During the Meek Mill and Friends concert, Meek Mill gave a shout out to the “fallen angels”, including the recently deceased Samir “Trap Street Saddi” Fortune. Among many other young black boys in urban communities who have been killed, including, Snoop and Little Lo, Saddi was an 18-year-old rising artist who had just released his mixtape. On February 9, 2017, thirteen shots were fired through his front door and living room windows and not too long after, Saddi died.
It’s heartbreaking to see talent, potential and innocence robbed from a person at such a young age, but what’s even more hurtful is to see how many people will celebrate one’s life after they have died. Why can’t we as a community, as a body of people, and as voice of change, support and show that same gratitude while they are living. Some boys who grow up in neighborhoods under distress, feel the need to engage in juvenile activities as a means to make money and support their families, but what if support, faith and belief from a village could change that?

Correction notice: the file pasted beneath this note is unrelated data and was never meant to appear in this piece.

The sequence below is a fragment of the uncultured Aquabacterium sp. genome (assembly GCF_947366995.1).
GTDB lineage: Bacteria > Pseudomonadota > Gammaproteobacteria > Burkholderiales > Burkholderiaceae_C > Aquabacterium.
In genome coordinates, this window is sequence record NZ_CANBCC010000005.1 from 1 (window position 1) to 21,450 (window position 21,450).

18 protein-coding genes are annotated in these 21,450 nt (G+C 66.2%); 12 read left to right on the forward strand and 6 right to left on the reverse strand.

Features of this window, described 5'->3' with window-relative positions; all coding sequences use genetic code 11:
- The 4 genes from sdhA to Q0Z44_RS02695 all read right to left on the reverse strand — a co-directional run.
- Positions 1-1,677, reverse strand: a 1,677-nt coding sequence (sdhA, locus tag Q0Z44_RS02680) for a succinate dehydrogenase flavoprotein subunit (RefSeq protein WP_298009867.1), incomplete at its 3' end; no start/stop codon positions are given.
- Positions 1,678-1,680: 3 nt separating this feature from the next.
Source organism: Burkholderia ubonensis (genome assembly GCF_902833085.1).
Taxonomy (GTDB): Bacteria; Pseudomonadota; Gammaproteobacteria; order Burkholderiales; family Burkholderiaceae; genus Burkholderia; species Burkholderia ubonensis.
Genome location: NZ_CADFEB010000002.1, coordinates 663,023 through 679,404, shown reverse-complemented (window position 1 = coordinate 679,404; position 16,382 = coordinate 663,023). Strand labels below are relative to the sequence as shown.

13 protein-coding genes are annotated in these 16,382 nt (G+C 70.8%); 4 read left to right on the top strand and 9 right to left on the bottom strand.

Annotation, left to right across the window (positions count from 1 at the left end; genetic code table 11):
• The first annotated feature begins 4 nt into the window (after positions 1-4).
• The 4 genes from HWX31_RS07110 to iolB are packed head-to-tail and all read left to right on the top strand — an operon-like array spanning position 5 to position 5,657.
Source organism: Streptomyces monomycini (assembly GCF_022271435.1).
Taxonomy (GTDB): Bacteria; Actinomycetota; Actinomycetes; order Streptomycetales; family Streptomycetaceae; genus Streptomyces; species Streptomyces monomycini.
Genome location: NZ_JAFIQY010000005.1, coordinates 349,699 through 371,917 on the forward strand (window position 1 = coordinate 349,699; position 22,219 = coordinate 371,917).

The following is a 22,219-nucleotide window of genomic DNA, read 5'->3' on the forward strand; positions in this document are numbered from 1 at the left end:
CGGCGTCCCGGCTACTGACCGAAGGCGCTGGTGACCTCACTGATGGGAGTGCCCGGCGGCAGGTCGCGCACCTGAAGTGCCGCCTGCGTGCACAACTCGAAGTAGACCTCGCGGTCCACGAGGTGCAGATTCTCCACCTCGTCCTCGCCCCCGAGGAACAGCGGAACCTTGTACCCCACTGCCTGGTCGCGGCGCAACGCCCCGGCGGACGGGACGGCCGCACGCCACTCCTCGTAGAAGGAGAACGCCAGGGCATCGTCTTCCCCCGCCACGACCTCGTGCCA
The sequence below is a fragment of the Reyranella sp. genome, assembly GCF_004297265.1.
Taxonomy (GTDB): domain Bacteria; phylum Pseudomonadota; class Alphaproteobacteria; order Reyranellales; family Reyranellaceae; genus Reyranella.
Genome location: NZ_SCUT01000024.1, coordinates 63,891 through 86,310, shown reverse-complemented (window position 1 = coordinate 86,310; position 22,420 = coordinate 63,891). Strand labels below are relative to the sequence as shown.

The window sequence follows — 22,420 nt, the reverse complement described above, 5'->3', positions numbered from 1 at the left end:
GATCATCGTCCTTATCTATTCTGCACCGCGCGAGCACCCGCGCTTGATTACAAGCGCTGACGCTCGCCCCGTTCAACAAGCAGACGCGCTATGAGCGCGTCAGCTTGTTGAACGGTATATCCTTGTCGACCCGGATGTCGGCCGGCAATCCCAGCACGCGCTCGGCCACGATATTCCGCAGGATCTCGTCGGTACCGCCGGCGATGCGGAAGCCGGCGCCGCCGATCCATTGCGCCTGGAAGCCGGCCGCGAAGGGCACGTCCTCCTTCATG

The number of people who played Saadi’s music substantially increased after his passing, but hypothetically speaking, suppose he got the same amount of plays, if not more, while he was living. Those plays of exposing his music and talent to the world could have possibly changed the course of his life. It could have given him a better one before it was taken away.
“Everyday a young nigga dies in this city” ~ Trap Street Saddi
Rest in Peace Saddi. HYPEFRESH gives condolences to all the families and friends of the fallen angels.